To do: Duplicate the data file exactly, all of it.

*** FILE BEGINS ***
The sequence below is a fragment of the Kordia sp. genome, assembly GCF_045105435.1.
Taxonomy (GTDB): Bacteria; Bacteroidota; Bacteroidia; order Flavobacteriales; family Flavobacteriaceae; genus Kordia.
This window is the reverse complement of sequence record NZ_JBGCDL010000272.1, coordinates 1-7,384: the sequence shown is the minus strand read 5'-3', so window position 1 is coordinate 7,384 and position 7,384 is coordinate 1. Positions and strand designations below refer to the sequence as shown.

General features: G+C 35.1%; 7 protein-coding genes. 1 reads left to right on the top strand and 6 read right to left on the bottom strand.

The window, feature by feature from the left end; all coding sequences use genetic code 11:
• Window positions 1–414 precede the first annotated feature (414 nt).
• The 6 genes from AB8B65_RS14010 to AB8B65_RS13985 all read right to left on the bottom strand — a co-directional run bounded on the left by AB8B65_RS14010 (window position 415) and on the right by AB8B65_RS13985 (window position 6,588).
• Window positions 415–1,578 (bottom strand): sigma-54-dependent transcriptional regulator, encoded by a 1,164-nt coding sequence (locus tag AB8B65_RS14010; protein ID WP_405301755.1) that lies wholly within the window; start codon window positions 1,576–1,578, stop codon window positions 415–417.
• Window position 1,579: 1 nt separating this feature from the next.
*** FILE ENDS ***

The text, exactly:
The sequence below is a fragment of the Kordia sp. genome, assembly GCF_045105435.1.
Taxonomy (GTDB): Bacteria; Bacteroidota; Bacteroidia; order Flavobacteriales; family Flavobacteriaceae; genus Kordia.
This window is the reverse complement of sequence record NZ_JBGCDL010000272.1, coordinates 1-7,384: the sequence shown is the minus strand read 5'-3', so window position 1 is coordinate 7,384 and position 7,384 is coordinate 1. Positions and strand designations below refer to the sequence as shown.

General features: G+C 35.1%; 7 protein-coding genes. 1 reads left to right on the top strand and 6 read right to left on the bottom strand.

The window, feature by feature from the left end; all coding sequences use genetic code 11:
• Window positions 1–414 precede the first annotated feature (414 nt).
• The 6 genes from AB8B65_RS14010 to AB8B65_RS13985 all read right to left on the bottom strand — a co-directional run bounded on the left by AB8B65_RS14010 (window position 415) and on the right by AB8B65_RS13985 (window position 6,588).
• Window positions 415–1,578 (bottom strand): sigma-54-dependent transcriptional regulator, encoded by a 1,164-nt coding sequence (locus tag AB8B65_RS14010; protein ID WP_405301755.1) that lies wholly within the window; start codon window positions 1,576–1,578, stop codon window positions 415–417.
• Window position 1,579: 1 nt separating this feature from the next.